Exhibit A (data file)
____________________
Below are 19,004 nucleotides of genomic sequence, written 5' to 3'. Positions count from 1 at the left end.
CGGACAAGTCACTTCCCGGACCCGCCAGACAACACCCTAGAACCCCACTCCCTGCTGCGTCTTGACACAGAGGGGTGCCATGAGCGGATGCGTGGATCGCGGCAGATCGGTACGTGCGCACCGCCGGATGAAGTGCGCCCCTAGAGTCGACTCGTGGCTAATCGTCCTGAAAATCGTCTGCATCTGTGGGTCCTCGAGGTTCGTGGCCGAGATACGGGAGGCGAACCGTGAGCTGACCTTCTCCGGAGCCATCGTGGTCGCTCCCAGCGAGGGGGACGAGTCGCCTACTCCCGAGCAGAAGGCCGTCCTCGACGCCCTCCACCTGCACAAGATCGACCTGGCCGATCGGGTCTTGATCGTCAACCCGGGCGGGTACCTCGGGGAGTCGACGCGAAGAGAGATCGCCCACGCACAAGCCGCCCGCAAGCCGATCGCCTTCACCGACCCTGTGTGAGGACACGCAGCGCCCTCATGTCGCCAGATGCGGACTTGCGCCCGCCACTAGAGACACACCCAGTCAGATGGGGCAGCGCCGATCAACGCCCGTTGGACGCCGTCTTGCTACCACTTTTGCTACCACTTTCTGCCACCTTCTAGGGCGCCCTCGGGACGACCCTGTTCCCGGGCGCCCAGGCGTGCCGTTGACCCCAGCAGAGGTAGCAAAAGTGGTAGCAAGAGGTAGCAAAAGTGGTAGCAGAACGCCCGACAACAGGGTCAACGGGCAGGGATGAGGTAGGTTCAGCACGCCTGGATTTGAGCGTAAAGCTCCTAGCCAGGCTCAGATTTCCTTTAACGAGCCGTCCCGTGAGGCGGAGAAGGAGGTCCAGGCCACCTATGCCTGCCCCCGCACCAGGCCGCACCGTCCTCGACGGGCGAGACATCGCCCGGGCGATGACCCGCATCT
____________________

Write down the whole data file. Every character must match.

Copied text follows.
Below are 19,004 nucleotides of genomic sequence, written 5' to 3'. Positions count from 1 at the left end.
CGGACAAGTCACTTCCCGGACCCGCCAGACAACACCCTAGAACCCCACTCCCTGCTGCGTCTTGACACAGAGGGGTGCCATGAGCGGATGCGTGGATCGCGGCAGATCGGTACGTGCGCACCGCCGGATGAAGTGCGCCCCTAGAGTCGACTCGTGGCTAATCGTCCTGAAAATCGTCTGCATCTGTGGGTCCTCGAGGTTCGTGGCCGAGATACGGGAGGCGAACCGTGAGCTGACCTTCTCCGGAGCCATCGTGGTCGCTCCCAGCGAGGGGGACGAGTCGCCTACTCCCGAGCAGAAGGCCGTCCTCGACGCCCTCCACCTGCACAAGATCGACCTGGCCGATCGGGTCTTGATCGTCAACCCGGGCGGGTACCTCGGGGAGTCGACGCGAAGAGAGATCGCCCACGCACAAGCCGCCCGCAAGCCGATCGCCTTCACCGACCCTGTGTGAGGACACGCAGCGCCCTCATGTCGCCAGATGCGGACTTGCGCCCGCCACTAGAGACACACCCAGTCAGATGGGGCAGCGCCGATCAACGCCCGTTGGACGCCGTCTTGCTACCACTTTTGCTACCACTTTCTGCCACCTTCTAGGGCGCCCTCGGGACGACCCTGTTCCCGGGCGCCCAGGCGTGCCGTTGACCCCAGCAGAGGTAGCAAAAGTGGTAGCAAGAGGTAGCAAAAGTGGTAGCAGAACGCCCGACAACAGGGTCAACGGGCAGGGATGAGGTAGGTTCAGCACGCCTGGATTTGAGCGTAAAGCTCCTAGCCAGGCTCAGATTTCCTTTAACGAGCCGTCCCGTGAGGCGGAGAAGGAGGTCCAGGCCACCTATGCCTGCCCCCGCACCAGGCCGCACCGTCCTCGACGGGCGAGACATCGCCCGGGCGATGACCCGCATCT